- About Index
- Index Awards 2014
- Support Index
Go to Admin » Appearance » Widgets » and move Gabfire Widget: Social into that MastheadOverlay zone
By Index on Censorship / 28 October, 2010
Arundhati Roy has been accused of sedition after claiming Kashmir was not part of India. Her comments may be controversial, but the real scandal is the law, says Salil Tripathi
“Kashmir has never been an integral part of India. It is a historical fact. Even the Indian Government has accepted this.”
These words may exasperate an Indian nationalist, but they are hardly unusual, and if they are considered inflammatory and capable of inciting hatred, then something is indeed rotten in the state of India.
And yet, Arundhati Roy, who won the Booker Prize for her novel, “God of Small Things” in 1997 and who has since become an outspoken critic of the Indian state, now faces a possible prosecution under India’s sedition laws for saying just that at a seminar in New Delhi on October 21.
If sentiments expressed on the Internet — through Twitter and Facebook — are an indicator, her remarks have outraged many Indians. Some want her to be sent away to jail for a long time. One even tweeted that she should face capital punishment, although the maximum punishment under the sedition law is life imprisonment. For its part, the government has not said it will prosecute Roy, although a lawmaker of the Hindu nationalist Bharatiya Janata Party from the northern state of Uttarkhand has filed an official complaint, which could set the stage for some legal action.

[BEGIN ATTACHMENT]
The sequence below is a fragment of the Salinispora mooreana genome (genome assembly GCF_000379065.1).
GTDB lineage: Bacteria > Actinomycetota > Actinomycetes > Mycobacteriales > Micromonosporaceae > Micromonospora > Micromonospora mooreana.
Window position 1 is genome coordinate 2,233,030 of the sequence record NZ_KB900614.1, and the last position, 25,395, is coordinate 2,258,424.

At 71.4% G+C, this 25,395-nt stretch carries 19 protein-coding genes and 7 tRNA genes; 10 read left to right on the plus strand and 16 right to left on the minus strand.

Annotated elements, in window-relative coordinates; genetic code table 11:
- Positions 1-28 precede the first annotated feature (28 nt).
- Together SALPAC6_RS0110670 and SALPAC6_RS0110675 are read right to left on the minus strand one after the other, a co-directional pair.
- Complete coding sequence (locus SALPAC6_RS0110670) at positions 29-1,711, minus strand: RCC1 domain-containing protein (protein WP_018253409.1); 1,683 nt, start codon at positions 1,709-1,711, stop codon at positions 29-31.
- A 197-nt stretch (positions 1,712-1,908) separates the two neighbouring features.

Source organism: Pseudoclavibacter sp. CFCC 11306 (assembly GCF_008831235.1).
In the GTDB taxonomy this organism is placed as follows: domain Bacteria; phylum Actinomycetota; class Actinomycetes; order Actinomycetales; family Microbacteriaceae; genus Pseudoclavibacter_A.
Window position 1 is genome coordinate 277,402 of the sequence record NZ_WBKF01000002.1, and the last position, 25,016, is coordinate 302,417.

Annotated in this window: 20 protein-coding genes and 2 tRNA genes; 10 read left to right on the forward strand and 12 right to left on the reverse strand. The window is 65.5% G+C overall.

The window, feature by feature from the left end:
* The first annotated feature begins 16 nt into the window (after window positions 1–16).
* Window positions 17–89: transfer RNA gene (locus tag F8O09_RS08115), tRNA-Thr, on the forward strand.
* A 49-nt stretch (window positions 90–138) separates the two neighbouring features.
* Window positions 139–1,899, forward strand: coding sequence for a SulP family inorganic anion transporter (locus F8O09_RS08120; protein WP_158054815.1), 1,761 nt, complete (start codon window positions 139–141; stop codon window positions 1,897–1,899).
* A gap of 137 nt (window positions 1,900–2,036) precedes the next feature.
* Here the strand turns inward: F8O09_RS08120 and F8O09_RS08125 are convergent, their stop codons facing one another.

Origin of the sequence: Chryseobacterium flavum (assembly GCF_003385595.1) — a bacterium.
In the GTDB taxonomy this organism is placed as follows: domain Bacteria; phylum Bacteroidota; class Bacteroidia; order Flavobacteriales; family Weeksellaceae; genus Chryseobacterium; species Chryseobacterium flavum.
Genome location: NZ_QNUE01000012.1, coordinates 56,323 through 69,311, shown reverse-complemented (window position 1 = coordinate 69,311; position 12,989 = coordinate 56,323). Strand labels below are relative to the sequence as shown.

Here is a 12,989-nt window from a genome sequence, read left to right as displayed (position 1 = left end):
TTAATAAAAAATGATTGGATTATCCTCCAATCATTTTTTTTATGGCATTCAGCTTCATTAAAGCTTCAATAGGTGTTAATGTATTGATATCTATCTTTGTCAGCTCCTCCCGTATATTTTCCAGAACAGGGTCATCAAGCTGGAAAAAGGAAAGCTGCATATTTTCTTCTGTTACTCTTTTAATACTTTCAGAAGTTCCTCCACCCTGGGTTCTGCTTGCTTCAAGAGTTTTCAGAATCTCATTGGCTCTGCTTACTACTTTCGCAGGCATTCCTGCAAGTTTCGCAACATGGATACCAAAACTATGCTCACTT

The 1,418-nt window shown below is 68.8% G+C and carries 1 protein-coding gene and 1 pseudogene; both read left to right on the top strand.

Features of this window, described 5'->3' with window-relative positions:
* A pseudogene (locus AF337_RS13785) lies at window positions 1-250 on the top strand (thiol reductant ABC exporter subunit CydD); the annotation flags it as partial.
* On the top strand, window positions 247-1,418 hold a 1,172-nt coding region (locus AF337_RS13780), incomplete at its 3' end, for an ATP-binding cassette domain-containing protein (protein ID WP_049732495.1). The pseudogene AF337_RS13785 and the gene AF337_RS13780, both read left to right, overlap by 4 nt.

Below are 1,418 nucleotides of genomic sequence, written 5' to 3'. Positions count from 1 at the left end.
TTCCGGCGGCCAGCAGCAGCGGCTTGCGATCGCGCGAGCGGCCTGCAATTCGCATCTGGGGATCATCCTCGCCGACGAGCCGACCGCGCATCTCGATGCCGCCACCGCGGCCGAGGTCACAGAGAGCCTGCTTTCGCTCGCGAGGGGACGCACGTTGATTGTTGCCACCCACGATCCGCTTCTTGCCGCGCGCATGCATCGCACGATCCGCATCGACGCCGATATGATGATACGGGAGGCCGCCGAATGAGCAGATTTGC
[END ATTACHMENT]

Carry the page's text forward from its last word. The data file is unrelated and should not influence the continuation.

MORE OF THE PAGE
That is outrageous. To be sure, Roy is not popular among Indian politicians and with the country’s burgeoning middle class. She is an ardent and fervent critic of the Indian state, which, as per her worldview, can do nothing right. She has spoken out against India’s nuclear policy, has condemned economic liberalisation, decried the treatment of people displaced by the construction of major dams, championed the cause of indigenous people who have been fighting large corporations making incursions into lands that they consider theirs, and cheered on the Maoists, who claim to represent India’s poor, underprivileged underclass.
Initially her dissent was seen as admirable, then as a novelty, and now her view is largely marginalized. She may even have more fans at liberal campuses in the West and among the readers of the Guardian (which faithfully co-publishes her long essays that also appear in Outlook magazine in India, while marginally editing them for a western audience) than in India. But her popularity is irrelevant. What’s relevant is the kind of democracy India is, or wishes to be.
With all its flaws, India is a democracy, and a real democracy has room for dissent. Roy has her critics in India, and those critics are not cheerleaders of “neoliberal capitalistic imperialism”, but thoughtful development experts, historians, and even left-leaning academics. Many have joined issue with her, debating her positions on matters of substance.
That is how India deals with such disputes — through debate and argument, not threats of prosecution. India seems to want it both ways — it wants praise for being a democracy (which it is) but doesn’t want to be criticized when it turns on its own writers and intellectuals (which it does). As the writer Hari Kunzru said in a statement issued by the English PEN:
“India trumpets its status as the world’s largest democracy, but the Indian establishment is notoriously unwilling to listen to dissident voices. Whether or not one agrees with Roy’s positions on Kashmir or the Maoist insurgency in Central India, the issues she raises are important and deserve to be debated. The willingness by elements of the Indian establishment to use the legal system to intimidate critics is lamentable. India’s writers are an important part of the nation’s identity on the international stage. Supporting their right to free speech goes hand in hand with applauding them when they win the Booker prize. One is meaningless without the other.”